Why Are Inferior Seats “Underpriced”? Evidence from the English Premier League
Leung Tin Cheuk (),
Kwok Ping Tsang () and
Tsui Kevin K. ()
Additional contact information
Leung Tin Cheuk: Wake Forest University, Winston-Salem, NC, USA
Tsui Kevin K.: Clemson University, Clemson, SC, USA
Man and the Economy, 2020, vol. 7, issue 1, 26
This paper studies the practice of loss-leader pricing strategy in the English Premier League (EPL). While the TV broadcasting revenue for EPL clubs has increased over the past 20 years, the importance of revenue from ticket sales has declined. The theory of multi-product pricing suggests that a change in the relative importance of revenue sources can induce profit-maximizing firms to underprice one product in order to raise the demand for a complementary one. Using other leagues in England and Scotland that do not have as much TV broadcasting revenue as a control group, we find that inferior seats are underpriced among the EPL clubs. Consistent with the growing importance of TV broadcast revenue, we also find that such “loss-leader pricing” is stronger in later years of the sample. Furthermore, we provide evidence that the underpricing of inferior seats is more pronounced in (i) EPL clubs compared to clubs in other European leagues; (ii) elite clubs in EPL compared to non-elite clubs in EPL that have less TV broadcasting revenue; and (iii) clubs promoted to EPL as compared to clubs that are either promoted or relegated to different leagues in England and Scotland. These findings corroborate with the hypothesis that clubs that rely more on TV broadcasting underprice their inferior seats as loss leader to attract more passionate fans.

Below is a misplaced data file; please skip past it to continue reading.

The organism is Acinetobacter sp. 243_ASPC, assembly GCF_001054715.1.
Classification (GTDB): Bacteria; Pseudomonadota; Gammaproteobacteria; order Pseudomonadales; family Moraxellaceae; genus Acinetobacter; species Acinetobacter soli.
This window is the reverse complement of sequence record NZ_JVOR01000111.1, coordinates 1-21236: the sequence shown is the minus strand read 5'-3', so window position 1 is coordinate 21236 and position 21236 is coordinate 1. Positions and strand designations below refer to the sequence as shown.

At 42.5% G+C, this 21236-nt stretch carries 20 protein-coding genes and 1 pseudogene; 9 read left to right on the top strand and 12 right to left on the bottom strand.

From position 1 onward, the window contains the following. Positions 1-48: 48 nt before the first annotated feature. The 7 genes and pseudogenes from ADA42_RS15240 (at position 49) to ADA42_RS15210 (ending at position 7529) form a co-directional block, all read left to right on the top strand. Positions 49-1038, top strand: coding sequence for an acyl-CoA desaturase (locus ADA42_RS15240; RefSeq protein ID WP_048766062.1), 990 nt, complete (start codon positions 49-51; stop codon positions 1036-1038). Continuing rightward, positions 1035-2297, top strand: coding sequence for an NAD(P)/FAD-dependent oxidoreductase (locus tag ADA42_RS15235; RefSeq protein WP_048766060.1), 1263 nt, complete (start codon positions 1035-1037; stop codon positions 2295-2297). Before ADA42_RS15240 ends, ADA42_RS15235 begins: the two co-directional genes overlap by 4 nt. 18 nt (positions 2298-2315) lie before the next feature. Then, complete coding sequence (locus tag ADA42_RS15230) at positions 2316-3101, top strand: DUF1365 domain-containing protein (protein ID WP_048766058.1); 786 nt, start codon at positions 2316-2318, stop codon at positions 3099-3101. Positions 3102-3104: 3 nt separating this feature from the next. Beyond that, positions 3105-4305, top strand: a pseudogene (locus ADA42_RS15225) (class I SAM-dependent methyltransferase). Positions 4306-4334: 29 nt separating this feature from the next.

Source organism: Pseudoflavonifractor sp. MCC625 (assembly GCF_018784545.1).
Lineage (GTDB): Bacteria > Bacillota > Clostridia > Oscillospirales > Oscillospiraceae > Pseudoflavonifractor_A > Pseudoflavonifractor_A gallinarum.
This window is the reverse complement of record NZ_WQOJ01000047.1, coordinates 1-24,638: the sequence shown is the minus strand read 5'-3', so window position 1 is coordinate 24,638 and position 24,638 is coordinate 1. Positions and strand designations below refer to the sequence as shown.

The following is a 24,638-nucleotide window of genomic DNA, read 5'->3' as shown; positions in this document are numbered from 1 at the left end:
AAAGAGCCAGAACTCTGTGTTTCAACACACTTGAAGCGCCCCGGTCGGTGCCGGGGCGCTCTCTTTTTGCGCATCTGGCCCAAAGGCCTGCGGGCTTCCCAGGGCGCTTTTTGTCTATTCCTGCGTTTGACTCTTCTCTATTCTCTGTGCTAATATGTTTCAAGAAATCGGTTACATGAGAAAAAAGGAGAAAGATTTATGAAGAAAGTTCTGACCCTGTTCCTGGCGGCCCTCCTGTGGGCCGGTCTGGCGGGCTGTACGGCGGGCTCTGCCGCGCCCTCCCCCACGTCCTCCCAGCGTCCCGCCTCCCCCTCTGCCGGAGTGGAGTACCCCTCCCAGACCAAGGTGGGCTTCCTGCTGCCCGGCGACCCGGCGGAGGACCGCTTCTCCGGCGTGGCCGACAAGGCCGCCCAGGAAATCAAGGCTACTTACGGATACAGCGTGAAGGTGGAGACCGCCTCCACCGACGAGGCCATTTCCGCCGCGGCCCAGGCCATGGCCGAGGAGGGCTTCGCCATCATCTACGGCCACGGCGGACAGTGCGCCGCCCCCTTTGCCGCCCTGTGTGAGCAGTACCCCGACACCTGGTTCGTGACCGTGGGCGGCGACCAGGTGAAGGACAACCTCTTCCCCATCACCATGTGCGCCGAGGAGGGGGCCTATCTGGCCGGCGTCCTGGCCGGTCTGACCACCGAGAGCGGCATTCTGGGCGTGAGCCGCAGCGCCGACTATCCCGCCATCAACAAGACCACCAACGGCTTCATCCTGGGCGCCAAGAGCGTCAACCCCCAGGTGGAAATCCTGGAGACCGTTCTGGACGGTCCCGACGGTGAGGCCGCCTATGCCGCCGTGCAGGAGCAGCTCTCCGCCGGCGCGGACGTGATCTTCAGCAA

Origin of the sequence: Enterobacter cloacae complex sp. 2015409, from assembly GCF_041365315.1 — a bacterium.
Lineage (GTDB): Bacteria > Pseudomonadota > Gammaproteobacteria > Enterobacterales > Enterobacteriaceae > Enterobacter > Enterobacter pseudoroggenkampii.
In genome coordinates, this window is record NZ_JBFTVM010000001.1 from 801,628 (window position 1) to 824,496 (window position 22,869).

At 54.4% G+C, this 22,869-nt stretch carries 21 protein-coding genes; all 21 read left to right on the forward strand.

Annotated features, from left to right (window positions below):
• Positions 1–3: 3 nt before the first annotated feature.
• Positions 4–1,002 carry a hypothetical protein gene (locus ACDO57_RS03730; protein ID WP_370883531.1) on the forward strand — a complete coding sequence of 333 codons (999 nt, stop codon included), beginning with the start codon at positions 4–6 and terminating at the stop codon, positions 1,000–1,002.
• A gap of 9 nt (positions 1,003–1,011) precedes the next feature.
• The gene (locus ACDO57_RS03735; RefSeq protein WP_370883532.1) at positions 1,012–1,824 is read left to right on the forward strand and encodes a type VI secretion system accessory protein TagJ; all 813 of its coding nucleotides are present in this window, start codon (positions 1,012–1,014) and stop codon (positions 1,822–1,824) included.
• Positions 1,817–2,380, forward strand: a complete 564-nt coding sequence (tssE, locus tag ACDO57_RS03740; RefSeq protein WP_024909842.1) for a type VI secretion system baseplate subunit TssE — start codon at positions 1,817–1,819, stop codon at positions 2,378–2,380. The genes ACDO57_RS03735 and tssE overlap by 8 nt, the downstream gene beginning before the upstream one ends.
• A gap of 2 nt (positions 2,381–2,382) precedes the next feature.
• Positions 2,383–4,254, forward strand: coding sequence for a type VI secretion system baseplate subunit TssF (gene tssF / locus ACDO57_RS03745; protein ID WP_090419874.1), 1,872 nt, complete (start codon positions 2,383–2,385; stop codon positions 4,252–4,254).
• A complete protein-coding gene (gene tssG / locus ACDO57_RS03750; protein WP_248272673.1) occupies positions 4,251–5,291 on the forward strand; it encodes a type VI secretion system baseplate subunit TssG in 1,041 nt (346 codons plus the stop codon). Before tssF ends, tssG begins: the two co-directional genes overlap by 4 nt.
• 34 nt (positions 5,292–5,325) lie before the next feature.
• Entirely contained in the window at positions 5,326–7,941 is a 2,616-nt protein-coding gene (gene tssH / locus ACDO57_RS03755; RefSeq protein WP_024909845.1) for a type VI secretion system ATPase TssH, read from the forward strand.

Keywords: loss-leader pricing; English Premier League; cross-subsidization; D22; L11; L83 (search for similar items in EconPapers)
References: View references in EconPapers View complete reference list from CitEc
Citations: Track citations by RSS feed
Downloads: (external link)
For access to full text, subscription to the journal or payment for the individual article is required.
This item may be available elsewhere in EconPapers: Search for items with the same title.
Export reference: BibTeX
RIS (EndNote, ProCite, RefMan)
Persistent link: https://EconPapers.repec.org/RePEc:bpj:maneco:v:7:y:2020:i:1:p:26:n:5
Ordering information: This journal article can be ordered from
Access Statistics for this article
Man and the Economy is currently edited by Ning Wang
More articles in Man and the Economy from De Gruyter
Bibliographic data for series maintained by Peter Golla ().